Khadi created a new nationalist identity. It relieved the pressure to emulate the Sahib’s dress style – often unsuitable for Indian climate. A white khadi sari, or shalwar khameez, for women and kurta pajama for men. It became the norm for activists. The white Gandhi topi (cap) was crafted with care. A lot of research went into selecting the right design. It was an instant hit.

Khadi was an equaliser par excellence. The same simple topi for all. Gone were the days of traditional head wear which separated the high from the low. Khadi was great for mobilising. Individuals could ply the portable spinning wheel, a new invention. Everyone spinning away at political events created a buzz, focused minds. Street protests looked like a sea of white khadi, creating a theatrical effect – gave a sense of power and defiance. Khadi became a medium for creating and sustaining grassroots.  Protest and Grassroots drew strength for each other – khadi was a uniting link.

Salt March
Photo: Wikimedia Commons Dandi salt march in 1930 in defiance against tax on salt.

Sustaining the Spirit: A Movement for Village Autonomy

Indian politicians accepted Gandhi’s leadership. He had the masses behind him. But most politicians did not buy into Gandhi’s vision of India’s future. A village based economy and local autonomy didn’t fit in well with their sense of power. When India gained independence, politicians in power no longer felt it necessary to pay heed to Gandhi’s quirks. They saw no evil in their desire to become modern. Or in their dreams of constructing large dams and creating mega industries.

Gandhi was assassinated in less than six months after India became free. Gandhi loyalist were demoralised. A sense of disarray began to set in. A dramatic event in the third year of independence changed it all. Vinoba, a close ally of Gandhi for about thirty years, was offered a hundred acres of land for landless labourers. It was a spontaneous offered aimed at bringing an end to a violent conflict over land in the village. It was followed up by similar offers in neighbouring areas – a small act of land gift soon became a movement. Gandhi’s non-violence which worked for gaining freedom could also work for resolving internal disputes. Greed had an antidote – generosity. Modernity could have a different meaning. A spirit of reconciliation could eventually replace the need for a state dependent on rule of law. Gandhi’s loyalists found a new energy. Their message resonated with the rural masses.

Bhoodan
Vinoba in a celebratory mood
Source: Unknown

Bhoodan, as the land gift movement was called, had wider impacts. Cottage industries were added as a niche area for planning. Khadi survived the day. A law was enacted to establish a statutory body (KVIC) to support khadi and other rural industries. This was in 1957 when the Bhoodan movement was at its peak. The movement continued to have a significant political influence for about twenty five years.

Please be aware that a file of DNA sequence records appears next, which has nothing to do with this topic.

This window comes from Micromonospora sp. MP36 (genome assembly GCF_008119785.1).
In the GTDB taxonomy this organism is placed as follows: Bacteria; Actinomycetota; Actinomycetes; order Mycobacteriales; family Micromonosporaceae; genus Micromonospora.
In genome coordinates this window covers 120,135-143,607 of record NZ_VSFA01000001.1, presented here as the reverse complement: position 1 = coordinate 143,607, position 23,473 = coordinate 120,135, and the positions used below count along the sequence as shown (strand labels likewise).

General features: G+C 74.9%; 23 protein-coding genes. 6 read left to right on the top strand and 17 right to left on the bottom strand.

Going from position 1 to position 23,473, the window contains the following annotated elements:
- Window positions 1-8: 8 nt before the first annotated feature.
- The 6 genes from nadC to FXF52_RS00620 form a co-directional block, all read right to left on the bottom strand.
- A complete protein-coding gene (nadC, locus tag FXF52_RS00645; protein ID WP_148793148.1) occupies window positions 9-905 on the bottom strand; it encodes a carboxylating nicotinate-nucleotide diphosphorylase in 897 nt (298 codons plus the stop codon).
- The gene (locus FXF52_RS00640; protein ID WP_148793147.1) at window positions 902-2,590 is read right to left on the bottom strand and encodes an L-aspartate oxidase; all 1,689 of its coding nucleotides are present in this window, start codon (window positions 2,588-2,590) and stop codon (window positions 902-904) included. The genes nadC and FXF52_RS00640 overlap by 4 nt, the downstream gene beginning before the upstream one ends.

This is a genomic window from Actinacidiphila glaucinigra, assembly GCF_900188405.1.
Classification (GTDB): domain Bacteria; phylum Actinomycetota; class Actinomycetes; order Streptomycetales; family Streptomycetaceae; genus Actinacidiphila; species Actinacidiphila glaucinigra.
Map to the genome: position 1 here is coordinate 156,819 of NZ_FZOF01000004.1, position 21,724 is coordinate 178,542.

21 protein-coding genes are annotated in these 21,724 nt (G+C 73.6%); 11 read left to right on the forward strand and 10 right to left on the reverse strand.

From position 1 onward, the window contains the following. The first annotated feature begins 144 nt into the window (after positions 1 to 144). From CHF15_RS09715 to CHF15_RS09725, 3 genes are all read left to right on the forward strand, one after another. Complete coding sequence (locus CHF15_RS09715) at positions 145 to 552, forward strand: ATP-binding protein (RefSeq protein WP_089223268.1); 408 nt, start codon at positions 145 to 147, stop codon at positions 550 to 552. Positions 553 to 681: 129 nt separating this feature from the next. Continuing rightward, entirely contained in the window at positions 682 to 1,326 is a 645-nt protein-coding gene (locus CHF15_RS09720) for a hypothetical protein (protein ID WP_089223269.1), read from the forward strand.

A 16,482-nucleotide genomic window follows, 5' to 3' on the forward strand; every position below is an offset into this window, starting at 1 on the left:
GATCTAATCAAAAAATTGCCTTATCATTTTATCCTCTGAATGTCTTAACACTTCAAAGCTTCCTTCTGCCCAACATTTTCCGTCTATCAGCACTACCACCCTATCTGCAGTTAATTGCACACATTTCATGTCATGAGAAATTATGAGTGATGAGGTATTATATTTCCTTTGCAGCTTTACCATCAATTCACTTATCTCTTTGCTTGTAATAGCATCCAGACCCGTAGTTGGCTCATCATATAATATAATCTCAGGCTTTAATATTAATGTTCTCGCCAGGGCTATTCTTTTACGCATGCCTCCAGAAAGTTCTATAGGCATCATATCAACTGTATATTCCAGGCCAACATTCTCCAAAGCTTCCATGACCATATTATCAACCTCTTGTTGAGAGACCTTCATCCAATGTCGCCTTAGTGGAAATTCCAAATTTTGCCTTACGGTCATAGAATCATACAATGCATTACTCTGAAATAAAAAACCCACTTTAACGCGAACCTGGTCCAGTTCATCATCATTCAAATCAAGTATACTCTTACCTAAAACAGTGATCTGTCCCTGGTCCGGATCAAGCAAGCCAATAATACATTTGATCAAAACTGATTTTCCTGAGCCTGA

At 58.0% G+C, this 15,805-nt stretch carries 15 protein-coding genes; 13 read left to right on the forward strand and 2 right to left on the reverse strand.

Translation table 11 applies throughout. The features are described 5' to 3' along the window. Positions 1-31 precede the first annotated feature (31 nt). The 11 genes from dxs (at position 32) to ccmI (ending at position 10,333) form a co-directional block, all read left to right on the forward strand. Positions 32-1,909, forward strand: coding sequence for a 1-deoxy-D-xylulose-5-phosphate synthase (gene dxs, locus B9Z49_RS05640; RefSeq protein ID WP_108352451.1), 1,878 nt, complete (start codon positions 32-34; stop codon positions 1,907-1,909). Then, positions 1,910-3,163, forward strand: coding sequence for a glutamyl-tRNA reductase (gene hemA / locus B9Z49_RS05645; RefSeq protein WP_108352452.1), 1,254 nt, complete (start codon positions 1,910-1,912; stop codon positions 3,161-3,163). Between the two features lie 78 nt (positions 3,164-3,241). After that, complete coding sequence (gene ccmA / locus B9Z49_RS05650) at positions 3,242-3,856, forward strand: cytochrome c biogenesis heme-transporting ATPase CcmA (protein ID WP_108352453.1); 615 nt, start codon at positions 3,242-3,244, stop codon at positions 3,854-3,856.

They used the influence to good effect. Rural industries have thrived. Khadi alone gives employment to over a million. About 80% of whom are women. A large number in remote rural areas. We look forward to the day when the number reaches 2 million. It may not be far off. New forces are now driving khadi forward.

Initiatives, Designs and Technologies for a New Look Khadi

The past three years have been exciting. We have been able to connect with a growing network of khadi enthusiasts. All engaged in trying to give khadi a new look in their own creative ways. it has been happening for a while now. Khadi denim was introduced well over a decade ago. Khadi knitwear is a new introduction. High count muslin khadi has made a come back. Weaves and knits have improved.

Muslin
Photo: Susanta Biswas Productions/WBKVIB

A sense of autonomy is coming back. Self-help groups have started managing their own units. Khadi is attracting start ups with a social mission and a drive to make an impact. Solar power spinning and weaving is being piloted. New technologies for value addition in the village are being developed. Old seeds are being revived. Organic khadi is a new buzz word.

Kala Cotton
Kala Cotton: A drought resistant variety.
Photo: KHAMIR

Khadi now has a global recognition. Consumers love its feel. They love khadi’s ethics and the khadi story. Khadi is becoming a favourite of costume designers. It has been used for Hollywood block busters. Perhaps the real new look will come when khadi units are set up in Africa. And when it becomes a global symbol simplicity. For peace and freedom. When a khadi T’shirt becomes a must wear for peace marches and demonstrations for positive change.

Text:

Kishore Shah, informed by the author’s varied experience and research of more than fifty years.

Feature Photo:

Susanta Biswas Productions/WBKVIB

Resources:

M. K. Gandhi, An Autobiography or the Story of My Experiments with Truth, Ahmadabad, Navjivan (1927) Various editions available in hard cover, paperback and online.

Reviving Khadi: The Early Phase – Blog by Kishore Shah based on the three Khadi Chapters in Gandhi’s Autobiography.

Vinoba, Moved By Love – the Memoirs of Vinoba Bhave, Wardha, Paramdham Prakashan (1994)

J. C. Kumarappa, Economy of Permanence, Varanasi, Serva Sewa Sangh Prakashan (1947)

E. F. Schumacher, Small is Beautiful: Economics As If People Mattered (1973)

Documentaries That Connect – Susanta Biswas Review of documentaries and promotional clips on khadi by Susanta Biswas.

Peter Gonsalves, Khadi: Gandhi’s Mega Symbol of Subversion, Sage Publication (2012)

Swen Beckert, Empire of Cotton: A History of Global Capitalism, Penguin (2015)

Meena Menon and Uzramma, A Frayed History: The Journey of Cotton in India, Oxford (2017)

Visit Gandhi Online Resources, a great resource for khadi, Gandhi and Vinoba.